Sex Discrimination

Title VII of the Civil Rights Act prohibits employers of more than 15 employees from discriminating against applicants and employees because of sex with regard to hiring, firing, pay, job assignments, promotions, layoffs, training, benefits and other terms and conditions of employment.

Common Examples of Sex Discrimination Include:

  • Unequal pay:  Differing incomes for men and women, even when their jobs require comparable job skills, effort, responsibility and working conditions.
  • Differing job responsibilities:  Men and women assigned to job duties that reflect a historical bias, such as men lifting objects and woman performing clerical tasks.
  • Job Interviews:  Asking different interview questions based on an applicant’s sex. For example, asking a woman if she has child or if caring for her child will interfere with performing the duties of the job.
  • Promotional Opportunities:  Allowing an individual’s sex or gender to play a role in whether an individual is promoted.
  • Interviewing for Jobs:  Allowing an individual’s sex or gender to play a role in whether an individual is hired.
  • Gender-Based Dress Codes:  Requiring women to wear dresses and skirts when there is no legitimate business reason for doing so.


What Is the Difference Between Sex and Gender Discrimination?

Sex and gender discrimination sound the same but they are different. An individual’s sex is genetically based.  However, an individual’s gender refers to the sex he or she most closely identifies with.  One employee may be denied a promotion because she is female.  This is sex discrimination. Another employee may be denied a promotion because he does not identify with the gender assigned to him at birth.  This is gender discrimination. Both scenarios are prohibited under Title VII of the Civil Rights Act.

With regard to job candidates, employers often fail to recognize the most relevant question: Can this individual do the job?  Regardless of how elaborate an employee handbook may be, the real policy of an employer is seen through the actions it takes when administering the terms and conditions employment.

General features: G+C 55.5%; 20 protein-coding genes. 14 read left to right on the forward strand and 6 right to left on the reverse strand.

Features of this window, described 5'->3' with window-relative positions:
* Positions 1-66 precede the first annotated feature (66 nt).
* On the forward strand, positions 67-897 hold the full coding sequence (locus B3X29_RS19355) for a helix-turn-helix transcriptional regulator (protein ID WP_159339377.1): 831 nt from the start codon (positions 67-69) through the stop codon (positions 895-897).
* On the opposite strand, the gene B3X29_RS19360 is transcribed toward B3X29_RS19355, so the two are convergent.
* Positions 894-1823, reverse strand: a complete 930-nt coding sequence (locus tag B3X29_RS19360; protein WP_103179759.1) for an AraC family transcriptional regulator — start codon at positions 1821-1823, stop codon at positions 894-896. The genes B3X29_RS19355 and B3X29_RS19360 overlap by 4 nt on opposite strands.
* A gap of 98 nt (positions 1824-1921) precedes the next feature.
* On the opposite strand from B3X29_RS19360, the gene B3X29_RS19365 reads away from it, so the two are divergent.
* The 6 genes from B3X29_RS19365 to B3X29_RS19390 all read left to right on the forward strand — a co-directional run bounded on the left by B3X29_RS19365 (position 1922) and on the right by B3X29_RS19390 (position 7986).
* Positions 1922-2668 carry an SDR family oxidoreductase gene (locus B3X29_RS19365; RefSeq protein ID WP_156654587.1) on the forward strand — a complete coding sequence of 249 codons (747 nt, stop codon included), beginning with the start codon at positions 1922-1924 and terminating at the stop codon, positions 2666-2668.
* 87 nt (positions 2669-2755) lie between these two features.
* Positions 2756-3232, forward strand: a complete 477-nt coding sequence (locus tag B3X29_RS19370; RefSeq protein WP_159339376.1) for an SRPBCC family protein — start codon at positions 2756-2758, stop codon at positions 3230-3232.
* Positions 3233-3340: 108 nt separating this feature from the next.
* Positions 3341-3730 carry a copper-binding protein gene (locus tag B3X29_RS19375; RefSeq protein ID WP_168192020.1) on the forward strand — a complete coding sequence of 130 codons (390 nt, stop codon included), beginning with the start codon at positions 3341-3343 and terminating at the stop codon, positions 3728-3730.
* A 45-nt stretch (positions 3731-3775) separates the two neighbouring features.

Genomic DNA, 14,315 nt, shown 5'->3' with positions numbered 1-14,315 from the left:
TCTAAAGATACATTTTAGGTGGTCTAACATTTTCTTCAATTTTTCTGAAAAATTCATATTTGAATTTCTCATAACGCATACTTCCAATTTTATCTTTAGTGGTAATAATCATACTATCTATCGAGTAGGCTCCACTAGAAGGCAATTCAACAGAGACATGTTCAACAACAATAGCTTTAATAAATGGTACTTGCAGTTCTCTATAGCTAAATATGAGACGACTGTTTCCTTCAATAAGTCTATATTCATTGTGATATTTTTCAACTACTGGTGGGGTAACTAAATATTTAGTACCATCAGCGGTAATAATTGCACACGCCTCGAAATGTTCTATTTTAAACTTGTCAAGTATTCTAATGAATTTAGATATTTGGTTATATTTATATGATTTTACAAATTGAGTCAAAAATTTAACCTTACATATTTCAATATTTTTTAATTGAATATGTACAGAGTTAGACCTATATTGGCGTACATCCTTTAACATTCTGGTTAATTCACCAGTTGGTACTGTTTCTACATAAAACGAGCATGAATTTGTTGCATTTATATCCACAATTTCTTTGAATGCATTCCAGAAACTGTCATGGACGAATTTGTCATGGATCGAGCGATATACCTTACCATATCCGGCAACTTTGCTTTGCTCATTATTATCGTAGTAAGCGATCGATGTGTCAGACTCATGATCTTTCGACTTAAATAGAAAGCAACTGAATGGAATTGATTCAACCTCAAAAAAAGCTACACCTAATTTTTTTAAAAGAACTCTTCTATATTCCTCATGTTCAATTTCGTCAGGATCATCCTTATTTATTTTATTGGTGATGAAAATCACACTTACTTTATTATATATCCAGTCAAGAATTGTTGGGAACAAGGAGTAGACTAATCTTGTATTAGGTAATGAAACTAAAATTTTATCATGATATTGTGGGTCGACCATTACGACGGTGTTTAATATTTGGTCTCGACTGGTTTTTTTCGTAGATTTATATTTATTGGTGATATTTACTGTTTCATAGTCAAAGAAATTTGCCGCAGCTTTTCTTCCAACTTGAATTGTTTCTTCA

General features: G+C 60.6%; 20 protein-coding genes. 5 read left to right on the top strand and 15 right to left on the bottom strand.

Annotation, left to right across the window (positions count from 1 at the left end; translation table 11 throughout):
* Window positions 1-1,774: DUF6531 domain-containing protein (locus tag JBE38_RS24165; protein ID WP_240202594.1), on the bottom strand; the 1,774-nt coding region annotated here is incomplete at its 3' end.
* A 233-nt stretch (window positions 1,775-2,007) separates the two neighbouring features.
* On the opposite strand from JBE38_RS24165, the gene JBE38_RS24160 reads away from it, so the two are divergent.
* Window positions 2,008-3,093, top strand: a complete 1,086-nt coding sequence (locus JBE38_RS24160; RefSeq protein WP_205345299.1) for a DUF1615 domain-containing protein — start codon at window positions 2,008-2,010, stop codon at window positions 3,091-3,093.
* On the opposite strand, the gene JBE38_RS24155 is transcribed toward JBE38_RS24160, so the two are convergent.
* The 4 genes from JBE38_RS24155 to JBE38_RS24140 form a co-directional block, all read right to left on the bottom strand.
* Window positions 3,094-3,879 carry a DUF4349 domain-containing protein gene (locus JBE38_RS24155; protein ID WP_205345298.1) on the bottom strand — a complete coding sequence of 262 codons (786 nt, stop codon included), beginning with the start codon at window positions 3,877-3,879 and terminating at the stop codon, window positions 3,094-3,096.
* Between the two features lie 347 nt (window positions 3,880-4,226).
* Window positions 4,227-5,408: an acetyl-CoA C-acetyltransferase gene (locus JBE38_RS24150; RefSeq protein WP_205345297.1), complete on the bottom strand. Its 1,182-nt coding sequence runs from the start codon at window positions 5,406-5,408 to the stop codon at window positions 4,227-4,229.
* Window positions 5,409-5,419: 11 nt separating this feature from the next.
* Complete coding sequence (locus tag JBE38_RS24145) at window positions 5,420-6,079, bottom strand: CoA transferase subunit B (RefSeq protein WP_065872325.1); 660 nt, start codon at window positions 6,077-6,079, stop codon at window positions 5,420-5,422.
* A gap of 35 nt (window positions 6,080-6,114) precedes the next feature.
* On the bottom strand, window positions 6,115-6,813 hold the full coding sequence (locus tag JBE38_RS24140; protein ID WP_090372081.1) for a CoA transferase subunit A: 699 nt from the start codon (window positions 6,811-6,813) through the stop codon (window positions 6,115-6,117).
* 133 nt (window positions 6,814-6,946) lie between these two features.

Some women continue to experience glass ceilings when aspiring to move up the ladder.  They also experience glass walls when they express an interest in making lateral career moves into occupations that have been historically held by men.

Sex and gender discrimination is an increasing area of concern as the number of women and openly gay, lesbian, bisexual and transgender individuals enter the workforce. Various laws require that all employees are to be given equal access to and protections in the workplace.

The Equal Pay Act of 1963 (EPA) is a federal law aimed at abolishing the discriminatory wage gap between men and women. With some exceptions, this law prohibits employers from discriminating against employees on the basis of sex.  Under this law, employers are not permitted to pay lower wages to the opposite sex for equal work on jobs that require equal skill, effort and responsibility under similar working conditions.  All forms of pay are covered by this law, including salary, overtime pay, bonuses, stock options, profit sharing and bonus plans, life insurance, vacation and holiday pay, allowances, travel reimbursement and benefits.

Title VII of the Civil Rights Act also makes it illegal to discriminate based on sex with regard to pay and benefits. Therefore, someone who has an EPA claim may also have a claim under Title VII.

If you have been subjected to discrimination because of your sex or gender orientation, contact Rich Daugherty today.  He is experienced in representing clients who have been victims of this discrimination in the workplace and will fight to protect your rights.

You can arrange for an initial phone conference with Rich at no charge.  He represents clients throughout North Carolina and is available to meet with prospective clients outside of Chapel Hill when circumstances permit.  Evening appointments are also available.

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